If you're a regular Coffeeness reader, you might already know about my coffee beans for fully automatic machines. They've been available in Europe for some time now, and the feedback I've received has been overwhelmingly positive.
If you’re a regular Coffeeness reader, you might already know about my coffee beans for fully automatic machines. They’ve been available in Europe for some time now, and the feedback I’ve received has been overwhelmingly positive.
My mission was not only to develop the best fairtrade coffee beans for super automatic espresso machines. I was also determined to offer an equitable and environmentally friendly specialty product.
I’m incredibly excited about being able to offer my coffee beans to North American readers, so I thought I’d share a little information about how I sourced them. What’s more, I’ll talk about what makes sustainable coffee and whether or not that’s actually even possible.
Table of Contents
What Does Sustainable Even Mean?
The word “sustainable” gets tossed around like confetti these days. I mean, we know that we want a product to be sustainable, but what does that concept actually mean? Plus, can we really be sure something is sustainable just because it has a stamp or a label telling us not to worry?
Here’s the thing, in today’s world, true sustainability seems like a pipe dream. When something is completely sustainable, the system whose resources we’re consuming can sustain that consumption without suffering permanent damage.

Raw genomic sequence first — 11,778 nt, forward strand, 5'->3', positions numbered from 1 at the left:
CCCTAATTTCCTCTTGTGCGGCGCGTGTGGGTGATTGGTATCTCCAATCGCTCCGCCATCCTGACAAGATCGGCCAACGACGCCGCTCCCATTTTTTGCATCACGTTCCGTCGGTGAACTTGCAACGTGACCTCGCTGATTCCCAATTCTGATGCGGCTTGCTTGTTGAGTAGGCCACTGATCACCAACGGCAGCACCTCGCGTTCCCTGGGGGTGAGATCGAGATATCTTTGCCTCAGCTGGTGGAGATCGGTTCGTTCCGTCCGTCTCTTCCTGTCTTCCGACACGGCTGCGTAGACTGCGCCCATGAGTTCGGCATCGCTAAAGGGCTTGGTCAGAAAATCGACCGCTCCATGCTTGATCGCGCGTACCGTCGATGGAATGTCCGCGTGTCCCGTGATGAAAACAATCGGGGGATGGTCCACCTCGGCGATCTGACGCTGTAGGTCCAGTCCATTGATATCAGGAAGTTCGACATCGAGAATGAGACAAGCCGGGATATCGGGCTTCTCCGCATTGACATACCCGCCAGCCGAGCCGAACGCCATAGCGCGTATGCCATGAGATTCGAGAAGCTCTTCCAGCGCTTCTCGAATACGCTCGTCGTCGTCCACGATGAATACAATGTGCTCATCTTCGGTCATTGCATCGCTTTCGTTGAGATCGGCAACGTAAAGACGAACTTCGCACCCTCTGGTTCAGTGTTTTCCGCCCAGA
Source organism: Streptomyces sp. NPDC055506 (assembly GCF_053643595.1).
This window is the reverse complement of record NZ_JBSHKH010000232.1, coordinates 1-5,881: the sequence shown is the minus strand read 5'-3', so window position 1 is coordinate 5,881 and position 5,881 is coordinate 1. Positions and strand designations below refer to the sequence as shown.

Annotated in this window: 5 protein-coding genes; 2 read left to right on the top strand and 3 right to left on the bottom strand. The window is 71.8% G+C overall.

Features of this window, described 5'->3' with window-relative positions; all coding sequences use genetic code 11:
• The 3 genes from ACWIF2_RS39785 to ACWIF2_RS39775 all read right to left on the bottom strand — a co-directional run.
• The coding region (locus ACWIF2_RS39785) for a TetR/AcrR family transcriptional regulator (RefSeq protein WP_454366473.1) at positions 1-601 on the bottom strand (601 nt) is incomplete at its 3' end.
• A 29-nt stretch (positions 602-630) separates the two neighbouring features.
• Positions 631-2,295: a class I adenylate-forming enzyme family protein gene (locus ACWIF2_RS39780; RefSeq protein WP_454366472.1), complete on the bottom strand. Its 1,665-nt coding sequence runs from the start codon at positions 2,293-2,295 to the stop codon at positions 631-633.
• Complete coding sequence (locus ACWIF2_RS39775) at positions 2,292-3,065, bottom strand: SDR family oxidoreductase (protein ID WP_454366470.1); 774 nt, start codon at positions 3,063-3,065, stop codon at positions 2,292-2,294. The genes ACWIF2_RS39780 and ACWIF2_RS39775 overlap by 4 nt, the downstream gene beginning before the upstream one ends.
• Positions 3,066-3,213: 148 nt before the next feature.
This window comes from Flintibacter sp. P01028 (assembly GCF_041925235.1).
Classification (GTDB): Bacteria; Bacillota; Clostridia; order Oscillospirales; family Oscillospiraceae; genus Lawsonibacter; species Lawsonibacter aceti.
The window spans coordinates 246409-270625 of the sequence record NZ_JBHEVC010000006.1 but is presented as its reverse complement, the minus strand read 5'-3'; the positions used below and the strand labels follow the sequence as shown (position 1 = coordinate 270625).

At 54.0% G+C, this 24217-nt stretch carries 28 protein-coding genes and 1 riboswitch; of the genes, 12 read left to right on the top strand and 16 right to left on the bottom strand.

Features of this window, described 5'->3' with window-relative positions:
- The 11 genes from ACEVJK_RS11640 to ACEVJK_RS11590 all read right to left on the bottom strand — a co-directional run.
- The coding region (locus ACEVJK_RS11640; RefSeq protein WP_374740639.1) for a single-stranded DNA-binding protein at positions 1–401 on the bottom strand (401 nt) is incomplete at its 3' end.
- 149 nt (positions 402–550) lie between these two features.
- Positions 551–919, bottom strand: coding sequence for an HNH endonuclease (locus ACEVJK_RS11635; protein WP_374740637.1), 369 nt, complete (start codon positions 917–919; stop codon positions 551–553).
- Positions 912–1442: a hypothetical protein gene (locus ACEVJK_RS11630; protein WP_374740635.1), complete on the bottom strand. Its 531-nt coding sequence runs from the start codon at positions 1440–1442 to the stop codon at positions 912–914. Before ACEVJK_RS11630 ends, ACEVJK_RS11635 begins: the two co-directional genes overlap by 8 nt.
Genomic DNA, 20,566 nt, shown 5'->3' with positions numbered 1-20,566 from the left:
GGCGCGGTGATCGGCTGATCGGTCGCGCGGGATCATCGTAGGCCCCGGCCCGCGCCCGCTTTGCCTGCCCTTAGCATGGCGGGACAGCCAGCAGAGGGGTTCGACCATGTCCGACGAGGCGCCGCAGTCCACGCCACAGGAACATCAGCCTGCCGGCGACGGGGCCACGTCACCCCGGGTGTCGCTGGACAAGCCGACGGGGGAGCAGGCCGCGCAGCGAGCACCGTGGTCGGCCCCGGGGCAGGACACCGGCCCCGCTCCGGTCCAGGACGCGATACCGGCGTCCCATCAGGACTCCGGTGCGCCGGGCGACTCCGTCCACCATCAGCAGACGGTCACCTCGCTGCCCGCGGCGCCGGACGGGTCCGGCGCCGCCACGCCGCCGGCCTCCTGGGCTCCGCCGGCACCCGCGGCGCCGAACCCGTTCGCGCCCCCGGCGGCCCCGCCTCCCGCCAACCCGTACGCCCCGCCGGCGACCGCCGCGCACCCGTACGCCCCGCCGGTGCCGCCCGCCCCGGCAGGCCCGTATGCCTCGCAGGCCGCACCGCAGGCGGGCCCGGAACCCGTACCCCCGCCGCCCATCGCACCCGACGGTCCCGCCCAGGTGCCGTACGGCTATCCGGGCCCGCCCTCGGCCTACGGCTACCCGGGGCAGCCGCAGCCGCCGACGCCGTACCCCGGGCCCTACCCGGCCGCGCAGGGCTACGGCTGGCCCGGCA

Not only that, the resources can regenerate in X amount of time then go through another cycle.
However, no system exists in isolation. So, this resource-related zero sum game must also work for all connected systems. Realistically, sustainability is constantly surfing on the edge of over-exploitation.
Can Coffee Be Sustainable?
Setting out on my quest to develop the best fairtrade coffee beans for automatic espresso machines, I had little idea of the hurdles that lay ahead. All I knew was that I wanted a fair deal for everyone involved, including the farmers, roasters and customers.
As I investigated the question of whether coffee can be sustainable, I identified a few major challenges:
- Ecological challenges. This comes down to how well managed a coffee farm might be. Even when no chemicals or pesticides are used, a monocultural coffee farm can have devastating effects on its immediate environment. Not only that, huge amounts of water are needed for cultivation and processing.
- Social challenges. There are just so many folks making a living from coffee production, including pickers, farmers and truck drivers. Let’s not forget roasters and baggers … heck, even the people making the bags. Can we be sure that everyone is paid fairly and treated well?
- Economic challenges. Coffee is big business, and major players have aggressively driven down prices. This has a direct impact on social and economic circumstances at source, resulting in poorer living conditions and less sustainable farming practices.
- Logistical challenges. Getting coffee from source to market usually involves great distances and all kinds of logistical challenges.
- Ideological challenges. This point often gets lost in any discussion about sustainability. However, it’s important that we shift our view of coffee being a staple toward a more sustainable idea of coffee being a luxury product. This will help change perceptions of what we should expect to pay for coffee beans and the impact of mass-market coffee consumption.